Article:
Nick Major

I half-expect to hear Sean O’Brien before I see him. He is perhaps the most-decorated British poet of the last two decades. Among numerous other awards, he has won the Forward Poetry Prize three times - no-one else has won it more than once - and the T.S. Eliot prize. Absurdly, I entertain an intimidating image of him striding through the doors of the National Library of Scotland like an army general, only the sound of his boots on the marble floor and the heroic clink of his medals against his chest preceding him.

As it happens, I am reading O’Brien’s Collected Poems in the NLS café when I glance up to see a robust man in his mid-sixties, dressed in black and with a trimmed white beard, standing a few tables away. He is looking tentatively in my direction. Of course, he is not wearing medals but something more revealing: a beret. O’Brien is in town for the unofficial launch of his ninth collection, Europa, at the Scottish Poetry Library. He throws his continental hat down on the table; it is a clear statement of intent.

O’Brien is considered a poet rooted in the landscape and dreamscape of northern England, but he is a defiant European in art and life. He is also no stranger to Scotland. In 1990 he took a writing fellowship at Dundee University and relocated from Brighton to Newcastle, where he is now Professor of Creative Writing. He and his partner, retired editor Gerry Wardle, frequently holiday in the Cairngorms. His Scottish connections go back further: in the late 1970s, O’Brien was studying for a PhD at Hull University; the Scottish poet Douglas Dunn lived nearby and became his mentor.

O’Brien was born in London in 1952, but Hull was where he “came to consciousness” as a young boy with a reader’s greed for books. Both his parents were interested in the arts. Before his father moved to England, he published poetry in Ireland, and his mother was a successful teacher. “There were always poetry books in the house,” he tells me, in a soft growl, “from when I was five or six, I read anthologies with Edward Lear and Rudyard Kipling and T.S Eliot’s Book of Practical Cats and so on.

“When I was fourteen I got very interested in poetry and this coincided with being taught by a great English teacher called Mr Grayson, who introduced Eliot’s Preludes and Prufrock and some early poems of Ted Hughes to a group of fourteen-year-old lads, most of whom had no interest whatsoever in poetry. I thought this was the most interesting thing I had ever encountered. And that was that. Later on, I started reading Philip Larkin and Auden. Hull Central Library had a magnificent poetry stock which was augmented all the time; there was stuff from the tradition, but also contemporary poetry coming in. So, I was in there two or three times a week.”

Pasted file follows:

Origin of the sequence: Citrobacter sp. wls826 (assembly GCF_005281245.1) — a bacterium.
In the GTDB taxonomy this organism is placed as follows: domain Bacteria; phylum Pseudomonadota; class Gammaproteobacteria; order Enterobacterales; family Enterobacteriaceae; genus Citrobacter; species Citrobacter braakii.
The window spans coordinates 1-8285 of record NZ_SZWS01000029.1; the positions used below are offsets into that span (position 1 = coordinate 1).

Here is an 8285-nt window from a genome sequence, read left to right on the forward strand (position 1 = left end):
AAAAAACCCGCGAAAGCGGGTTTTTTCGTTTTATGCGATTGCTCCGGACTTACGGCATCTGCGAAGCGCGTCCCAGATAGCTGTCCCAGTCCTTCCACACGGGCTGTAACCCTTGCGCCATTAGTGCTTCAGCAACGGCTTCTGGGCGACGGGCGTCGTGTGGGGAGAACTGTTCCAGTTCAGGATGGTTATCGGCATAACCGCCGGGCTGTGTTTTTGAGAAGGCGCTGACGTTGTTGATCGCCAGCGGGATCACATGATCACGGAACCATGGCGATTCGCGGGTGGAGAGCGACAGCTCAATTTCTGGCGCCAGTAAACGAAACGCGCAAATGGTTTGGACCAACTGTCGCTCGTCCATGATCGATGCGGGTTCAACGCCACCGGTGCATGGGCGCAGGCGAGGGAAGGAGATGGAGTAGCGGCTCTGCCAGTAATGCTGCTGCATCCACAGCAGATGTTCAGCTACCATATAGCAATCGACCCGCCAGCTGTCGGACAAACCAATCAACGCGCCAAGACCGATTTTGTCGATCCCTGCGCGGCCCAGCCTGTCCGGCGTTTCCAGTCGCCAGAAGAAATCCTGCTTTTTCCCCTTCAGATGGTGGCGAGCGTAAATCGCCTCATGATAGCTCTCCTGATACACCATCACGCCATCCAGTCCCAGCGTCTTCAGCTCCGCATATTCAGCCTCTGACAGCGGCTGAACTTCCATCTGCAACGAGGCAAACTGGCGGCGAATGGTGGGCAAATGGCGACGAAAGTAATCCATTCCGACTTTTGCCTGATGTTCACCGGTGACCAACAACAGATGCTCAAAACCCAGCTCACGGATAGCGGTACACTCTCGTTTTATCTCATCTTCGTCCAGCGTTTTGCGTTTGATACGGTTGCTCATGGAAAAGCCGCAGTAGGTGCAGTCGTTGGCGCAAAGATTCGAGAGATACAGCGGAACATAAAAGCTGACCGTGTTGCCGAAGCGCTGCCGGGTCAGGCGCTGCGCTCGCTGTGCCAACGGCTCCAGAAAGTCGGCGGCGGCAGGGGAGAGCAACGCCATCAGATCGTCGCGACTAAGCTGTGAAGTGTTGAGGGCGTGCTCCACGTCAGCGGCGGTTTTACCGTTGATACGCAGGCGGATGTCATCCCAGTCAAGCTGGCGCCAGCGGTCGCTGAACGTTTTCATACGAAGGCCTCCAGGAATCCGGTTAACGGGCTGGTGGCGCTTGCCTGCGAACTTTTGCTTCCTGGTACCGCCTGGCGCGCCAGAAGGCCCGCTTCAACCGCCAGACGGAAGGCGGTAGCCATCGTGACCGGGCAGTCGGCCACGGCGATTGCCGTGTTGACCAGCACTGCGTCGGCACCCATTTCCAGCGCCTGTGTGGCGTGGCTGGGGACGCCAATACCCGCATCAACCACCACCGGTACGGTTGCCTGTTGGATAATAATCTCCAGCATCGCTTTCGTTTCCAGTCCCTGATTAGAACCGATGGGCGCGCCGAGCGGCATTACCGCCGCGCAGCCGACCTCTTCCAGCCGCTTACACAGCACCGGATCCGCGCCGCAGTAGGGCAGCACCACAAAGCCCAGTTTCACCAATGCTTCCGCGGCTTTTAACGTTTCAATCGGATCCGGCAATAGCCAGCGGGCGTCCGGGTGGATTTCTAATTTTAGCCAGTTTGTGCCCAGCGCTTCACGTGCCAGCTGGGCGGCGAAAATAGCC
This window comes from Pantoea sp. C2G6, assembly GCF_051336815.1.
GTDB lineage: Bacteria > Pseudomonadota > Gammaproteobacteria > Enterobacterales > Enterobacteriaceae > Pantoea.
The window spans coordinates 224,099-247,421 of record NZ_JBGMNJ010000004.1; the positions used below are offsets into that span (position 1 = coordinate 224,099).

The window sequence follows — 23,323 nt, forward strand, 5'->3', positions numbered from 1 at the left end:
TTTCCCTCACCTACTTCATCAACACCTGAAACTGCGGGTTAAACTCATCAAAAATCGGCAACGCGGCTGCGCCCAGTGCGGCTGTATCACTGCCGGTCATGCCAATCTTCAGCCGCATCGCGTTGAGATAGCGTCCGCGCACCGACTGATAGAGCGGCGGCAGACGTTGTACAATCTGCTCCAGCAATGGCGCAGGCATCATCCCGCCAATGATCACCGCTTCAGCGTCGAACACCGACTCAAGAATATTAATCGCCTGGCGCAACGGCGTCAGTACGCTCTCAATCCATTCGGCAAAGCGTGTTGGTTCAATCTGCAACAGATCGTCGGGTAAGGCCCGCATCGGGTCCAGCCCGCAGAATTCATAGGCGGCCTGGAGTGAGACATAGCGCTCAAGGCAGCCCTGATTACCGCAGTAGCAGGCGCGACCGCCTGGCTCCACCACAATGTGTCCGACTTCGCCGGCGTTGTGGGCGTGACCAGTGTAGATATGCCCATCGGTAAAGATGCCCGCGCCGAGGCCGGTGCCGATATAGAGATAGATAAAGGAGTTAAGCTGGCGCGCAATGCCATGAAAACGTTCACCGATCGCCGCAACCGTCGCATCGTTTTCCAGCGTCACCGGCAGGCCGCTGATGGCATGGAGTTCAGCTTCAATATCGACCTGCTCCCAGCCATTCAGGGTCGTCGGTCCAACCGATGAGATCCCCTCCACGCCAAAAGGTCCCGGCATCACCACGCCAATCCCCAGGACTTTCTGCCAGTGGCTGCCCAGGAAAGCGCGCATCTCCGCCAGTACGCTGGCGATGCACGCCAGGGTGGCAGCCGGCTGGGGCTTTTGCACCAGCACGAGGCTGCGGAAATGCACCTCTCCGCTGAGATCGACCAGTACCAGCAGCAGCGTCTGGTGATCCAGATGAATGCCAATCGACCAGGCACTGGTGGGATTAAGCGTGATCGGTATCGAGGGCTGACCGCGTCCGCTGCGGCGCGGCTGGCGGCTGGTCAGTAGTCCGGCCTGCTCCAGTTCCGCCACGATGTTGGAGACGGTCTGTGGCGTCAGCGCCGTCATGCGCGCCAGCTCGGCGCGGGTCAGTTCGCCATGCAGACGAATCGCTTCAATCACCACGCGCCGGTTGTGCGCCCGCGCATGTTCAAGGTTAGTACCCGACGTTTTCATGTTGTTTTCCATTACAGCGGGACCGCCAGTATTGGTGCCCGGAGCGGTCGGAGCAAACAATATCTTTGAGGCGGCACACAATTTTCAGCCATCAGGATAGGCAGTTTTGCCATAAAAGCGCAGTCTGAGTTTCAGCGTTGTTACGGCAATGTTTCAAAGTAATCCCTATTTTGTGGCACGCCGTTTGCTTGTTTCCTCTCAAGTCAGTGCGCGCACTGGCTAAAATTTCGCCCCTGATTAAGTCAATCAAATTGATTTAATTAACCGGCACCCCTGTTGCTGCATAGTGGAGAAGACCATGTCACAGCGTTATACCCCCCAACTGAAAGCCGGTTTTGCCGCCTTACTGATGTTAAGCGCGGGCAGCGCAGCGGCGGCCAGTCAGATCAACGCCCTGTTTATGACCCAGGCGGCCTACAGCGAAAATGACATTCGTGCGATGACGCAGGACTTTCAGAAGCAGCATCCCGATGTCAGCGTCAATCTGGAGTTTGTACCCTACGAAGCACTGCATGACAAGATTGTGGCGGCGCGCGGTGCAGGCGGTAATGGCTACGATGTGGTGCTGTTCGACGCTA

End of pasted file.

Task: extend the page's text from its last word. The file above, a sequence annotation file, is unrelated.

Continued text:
He lived in the Victorian district of Anlaby Road. When he wasn’t reading, he was out exploring the streets. “The city was very badly bombed [in World War Two]. It was per capita the worst bombing of any city in Britain. It lost a huge percentage of its housing stock. There were bomb sites everywhere and lots of wild back gardens to play in.”

In poetry collections like Ghost Train (1995) he returns to these broken landscapes, and they still dwell in his psyche.

In Europa, there is a poem called The Chase, about a pub set in “a flyblown nowhere, birches, ponds, /with HGVs parked up in laybys full of rubbish…” Other poems explore how Europe’s violent past has transfigured the present: From the Cherry Hills is about the foreboding smell of petrol in a Serbian enclave of Bosnia Herzegovina; in Wrong Number the narrator walks around Berlin in the late 1980s and buys one toy mouse “from hundreds/ Dangling from the ceiling by their necks/ Like miniatures from Plötzensee/ Where men were hanged on hooks with wire…”; there is also a poem about his great uncle, Private Harry Reed, who fought and died in the First World War.

O’Brien is a Europhile, but he is not a sentimentalist. In his poetry, Baudelaire’s ideals of “luxe and volupté” sit side-by-side with nightmarish visions. “I think those two elements are inextricable from one another. Everything we might wish to celebrate or enjoy or remember or admire takes place on the same ground as centuries of the most awful slaughter and cruelty. You begin to suspect you can’t have one without the other. It is certainly true of Europe, which is a battlefield from the coast to Russia, from Denmark to the toe of Italy and into Greece and Spain.”